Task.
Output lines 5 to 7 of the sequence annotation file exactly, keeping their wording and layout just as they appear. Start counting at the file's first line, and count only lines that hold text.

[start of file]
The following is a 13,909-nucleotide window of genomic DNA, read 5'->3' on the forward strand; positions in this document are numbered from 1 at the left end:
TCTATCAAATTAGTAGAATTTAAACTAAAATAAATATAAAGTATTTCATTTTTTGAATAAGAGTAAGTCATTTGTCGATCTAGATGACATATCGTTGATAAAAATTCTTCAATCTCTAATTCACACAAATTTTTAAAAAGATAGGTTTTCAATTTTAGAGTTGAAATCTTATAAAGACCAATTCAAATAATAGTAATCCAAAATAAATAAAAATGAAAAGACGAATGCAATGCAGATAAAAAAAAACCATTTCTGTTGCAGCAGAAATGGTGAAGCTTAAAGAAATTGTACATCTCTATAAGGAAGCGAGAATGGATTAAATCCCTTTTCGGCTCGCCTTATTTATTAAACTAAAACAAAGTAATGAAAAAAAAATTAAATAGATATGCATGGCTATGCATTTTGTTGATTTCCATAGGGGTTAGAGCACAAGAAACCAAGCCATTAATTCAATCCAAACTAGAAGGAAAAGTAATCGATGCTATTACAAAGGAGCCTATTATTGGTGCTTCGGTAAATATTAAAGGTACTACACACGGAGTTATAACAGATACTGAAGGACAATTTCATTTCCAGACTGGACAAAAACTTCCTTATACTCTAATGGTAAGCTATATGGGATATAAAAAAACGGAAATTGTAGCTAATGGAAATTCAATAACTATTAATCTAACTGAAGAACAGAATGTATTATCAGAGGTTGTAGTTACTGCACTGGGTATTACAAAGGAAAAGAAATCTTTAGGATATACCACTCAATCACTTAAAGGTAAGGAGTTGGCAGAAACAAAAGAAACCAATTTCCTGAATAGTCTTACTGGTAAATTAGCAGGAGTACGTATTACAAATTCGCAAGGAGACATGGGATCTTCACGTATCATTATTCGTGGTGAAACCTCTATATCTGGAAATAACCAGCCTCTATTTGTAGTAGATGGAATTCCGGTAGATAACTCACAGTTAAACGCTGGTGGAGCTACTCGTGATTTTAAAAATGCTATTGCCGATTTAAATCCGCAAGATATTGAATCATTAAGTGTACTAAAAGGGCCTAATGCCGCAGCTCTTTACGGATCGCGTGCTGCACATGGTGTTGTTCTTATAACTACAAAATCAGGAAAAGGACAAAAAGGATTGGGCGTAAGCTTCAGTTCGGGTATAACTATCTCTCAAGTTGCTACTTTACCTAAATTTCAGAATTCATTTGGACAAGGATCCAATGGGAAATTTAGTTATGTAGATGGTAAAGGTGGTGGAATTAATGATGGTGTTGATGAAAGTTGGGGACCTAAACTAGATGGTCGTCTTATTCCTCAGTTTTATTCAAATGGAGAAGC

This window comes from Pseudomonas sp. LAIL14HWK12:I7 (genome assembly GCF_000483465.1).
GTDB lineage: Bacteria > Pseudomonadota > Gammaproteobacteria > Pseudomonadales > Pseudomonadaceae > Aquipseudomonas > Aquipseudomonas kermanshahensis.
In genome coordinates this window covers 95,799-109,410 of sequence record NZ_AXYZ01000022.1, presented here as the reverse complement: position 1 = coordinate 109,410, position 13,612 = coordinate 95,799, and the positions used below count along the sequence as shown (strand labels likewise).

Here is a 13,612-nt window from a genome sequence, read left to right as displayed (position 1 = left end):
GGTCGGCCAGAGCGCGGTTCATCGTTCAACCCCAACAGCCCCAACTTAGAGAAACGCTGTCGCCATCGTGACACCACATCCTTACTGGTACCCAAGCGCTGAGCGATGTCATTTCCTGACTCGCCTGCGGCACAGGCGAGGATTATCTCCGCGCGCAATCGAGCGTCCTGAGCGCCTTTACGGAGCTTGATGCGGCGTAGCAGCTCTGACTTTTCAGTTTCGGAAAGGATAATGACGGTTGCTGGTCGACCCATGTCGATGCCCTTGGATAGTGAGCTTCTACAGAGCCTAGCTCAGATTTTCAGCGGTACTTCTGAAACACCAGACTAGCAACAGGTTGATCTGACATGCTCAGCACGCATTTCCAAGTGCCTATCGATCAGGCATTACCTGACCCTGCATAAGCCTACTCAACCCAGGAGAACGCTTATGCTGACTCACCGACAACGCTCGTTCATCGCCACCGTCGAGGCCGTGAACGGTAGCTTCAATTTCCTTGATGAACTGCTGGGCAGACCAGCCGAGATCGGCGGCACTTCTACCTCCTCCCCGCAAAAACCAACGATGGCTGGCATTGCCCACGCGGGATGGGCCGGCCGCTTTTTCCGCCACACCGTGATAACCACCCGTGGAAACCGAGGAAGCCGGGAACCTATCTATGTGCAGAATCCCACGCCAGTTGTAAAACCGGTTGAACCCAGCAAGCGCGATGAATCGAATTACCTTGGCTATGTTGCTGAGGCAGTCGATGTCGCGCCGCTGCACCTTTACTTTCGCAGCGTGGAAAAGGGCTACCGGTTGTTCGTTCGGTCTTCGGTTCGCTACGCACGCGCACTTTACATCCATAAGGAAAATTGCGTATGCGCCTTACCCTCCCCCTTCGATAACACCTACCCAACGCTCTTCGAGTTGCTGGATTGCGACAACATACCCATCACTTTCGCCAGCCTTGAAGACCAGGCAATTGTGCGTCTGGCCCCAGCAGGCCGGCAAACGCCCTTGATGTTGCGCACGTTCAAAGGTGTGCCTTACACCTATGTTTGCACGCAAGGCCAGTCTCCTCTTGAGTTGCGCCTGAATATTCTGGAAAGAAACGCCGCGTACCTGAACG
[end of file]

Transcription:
In genome coordinates this window covers 95,799-109,410 of sequence record NZ_AXYZ01000022.1, presented here as the reverse complement: position 1 = coordinate 109,410, position 13,612 = coordinate 95,799, and the positions used below count along the sequence as shown (strand labels likewise).

Here is a 13,612-nt window from a genome sequence, read left to right as displayed (position 1 = left end):
GGTCGGCCAGAGCGCGGTTCATCGTTCAACCCCAACAGCCCCAACTTAGAGAAACGCTGTCGCCATCGTGACACCACATCCTTACTGGTACCCAAGCGCTGAGCGATGTCATTTCCTGACTCGCCTGCGGCACAGGCGAGGATTATCTCCGCGCGCAATCGAGCGTCCTGAGCGCCTTTACGGAGCTTGATGCGGCGTAGCAGCTCTGACTTTTCAGTTTCGGAAAGGATAATGACGGTTGCTGGTCGACCCATGTCGATGCCCTTGGATAGTGAGCTTCTACAGAGCCTAGCTCAGATTTTCAGCGGTACTTCTGAAACACCAGACTAGCAACAGGTTGATCTGACATGCTCAGCACGCATTTCCAAGTGCCTATCGATCAGGCATTACCTGACCCTGCATAAGCCTACTCAACCCAGGAGAACGCTTATGCTGACTCACCGACAACGCTCGTTCATCGCCACCGTCGAGGCCGTGAACGGTAGCTTCAATTTCCTTGATGAACTGCTGGGCAGACCAGCCGAGATCGGCGGCACTTCTACCTCCTCCCCGCAAAAACCAACGATGGCTGGCATTGCCCACGCGGGATGGGCCGGCCGCTTTTTCCGCCACACCGTGATAACCACCCGTGGAAACCGAGGAAGCCGGGAACCTATCTATGTGCAGAATCCCACGCCAGTTGTAAAACCGGTTGAACCCAGCAAGCGCGATGAATCGAATTACCTTGGCTATGTTGCTGAGGCAGTCGATGTCGCGCCGCTGCACCTTTACTTTCGCAGCGTGGAAAAGGGCTACCGGTTGTTCGTTCGGTCTTCGGTTCGCTACGCACGCGCACTTTACATCCATAAGGAAAATTGCGTATGCGCCTTACCCTCCCCCTTCGATAACACCTACCCAACGCTCTTCGAGTTGCTGGATTGCGACAACATACCCATCACTTTCGCCAGCCTTGAAGACCAGGCAATTGTGCGTCTGGCCCCAGCAGGCCGGCAAACGCCCTTGATGTTGCGCACGTTCAAAGGTGTGCCTTACACCTATGTTTGCACGCAAGGCCAGTCTCCTCTTGAGTTGCGCCTGAATATTCTGGAAAGAAACGCCGCGTACCTGAACG